Hong Kong: GDP records sharpest contraction since Q2 2020 in Q3
November 11, 2022
GDP dropped at a sharper pace of 4.5% year on year in the third quarter, below the 1.3% contraction logged in the second quarter and far below market expectations. Q3's reading marked the worst result since Q2 2020.
Private consumption was unchanged year on year in Q3, as in Q2, despite the loosening of Covid-19 restrictions, lower unemployment and the distribution of consumption vouchers to residents. Tighter monetary policy, a rise in Covid-19 cases in the quarter, a fall in the population and weak consumer sentiment likely kept spending subdued. Public spending expanded 5.1% (Q2: +13.0% yoy). Fixed investment contracted at a more pronounced rate of 14.3% in Q3, down from the 2.1% contraction logged in the prior quarter.
On the external front, exports of services contracted 3.8% in Q3 (Q2: +2.2% yoy), as weaker financial and transport services more than offset rising tourism. Goods exports fell by double digits, due to a weaker global environment and disruptions to trade with mainland China. In addition, imports of services contracted at a sharper rate of 3.6% in Q3 (Q2: -2.4% yoy).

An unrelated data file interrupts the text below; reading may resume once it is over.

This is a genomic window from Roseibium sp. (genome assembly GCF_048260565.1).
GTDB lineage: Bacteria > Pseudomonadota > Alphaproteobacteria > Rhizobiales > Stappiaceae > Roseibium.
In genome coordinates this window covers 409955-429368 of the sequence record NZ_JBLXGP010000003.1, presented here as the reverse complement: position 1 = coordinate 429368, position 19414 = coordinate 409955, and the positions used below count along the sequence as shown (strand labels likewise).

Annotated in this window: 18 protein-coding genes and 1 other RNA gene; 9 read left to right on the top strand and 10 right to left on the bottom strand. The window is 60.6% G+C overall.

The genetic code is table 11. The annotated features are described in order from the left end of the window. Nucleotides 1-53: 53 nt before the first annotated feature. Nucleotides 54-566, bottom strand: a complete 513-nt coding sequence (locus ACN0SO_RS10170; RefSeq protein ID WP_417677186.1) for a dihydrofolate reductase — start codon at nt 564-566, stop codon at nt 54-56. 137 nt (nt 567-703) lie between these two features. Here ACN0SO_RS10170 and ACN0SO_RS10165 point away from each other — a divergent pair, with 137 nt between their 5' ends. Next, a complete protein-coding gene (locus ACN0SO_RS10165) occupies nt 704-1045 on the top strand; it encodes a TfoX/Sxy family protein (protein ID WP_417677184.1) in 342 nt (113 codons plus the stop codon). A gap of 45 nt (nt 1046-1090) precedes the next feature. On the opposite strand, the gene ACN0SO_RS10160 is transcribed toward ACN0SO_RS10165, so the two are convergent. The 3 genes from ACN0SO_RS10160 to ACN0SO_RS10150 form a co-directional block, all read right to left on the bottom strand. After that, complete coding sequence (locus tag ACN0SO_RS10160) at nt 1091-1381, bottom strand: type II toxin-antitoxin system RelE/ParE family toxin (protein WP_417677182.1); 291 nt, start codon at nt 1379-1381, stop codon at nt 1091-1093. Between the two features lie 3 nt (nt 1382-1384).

On a seasonally-adjusted quarter-on-quarter basis, economic activity dropped 2.6% in Q3, contrasting the previous quarter's 1.0% growth.
The economy should record an improved performance in Q4, thanks to the removal of quarantine requirements for visitors and the disbursement of more consumption vouchers in October. However, a deteriorating external environment will keep activity depressed nonetheless.
On the labor market, DBS’ Samuel Tse said:
“Although the jobless rate fell from the peak of 5.4% in Feb-Apr to 3.9% in 3Q22 […] the decline of the jobless rate is reflecting human capital outflow. Amongst all, the drop of younger prime working aged workforce, i.e. aged 25-44, was most noticeable at 3.9%. This accounted for 81% of the shrinkage in total workforce. This explains why private spending did not recover alongside the decreasing unemployment rate. […] Such structural change in the workforce will dampen consumption power over the long-run.”
On the outlook, Nomura analysts said:
“With no border reopening with Mainland China in sight, still depressed economic momentum in China, a slowing global economy, and Hong Kong’s remaining Covid containment measures, we further downgrade our Q4 GDP growth forecast to -4.5% y-o-y from 0.5%.”
Author: Oliver Reynolds, Economist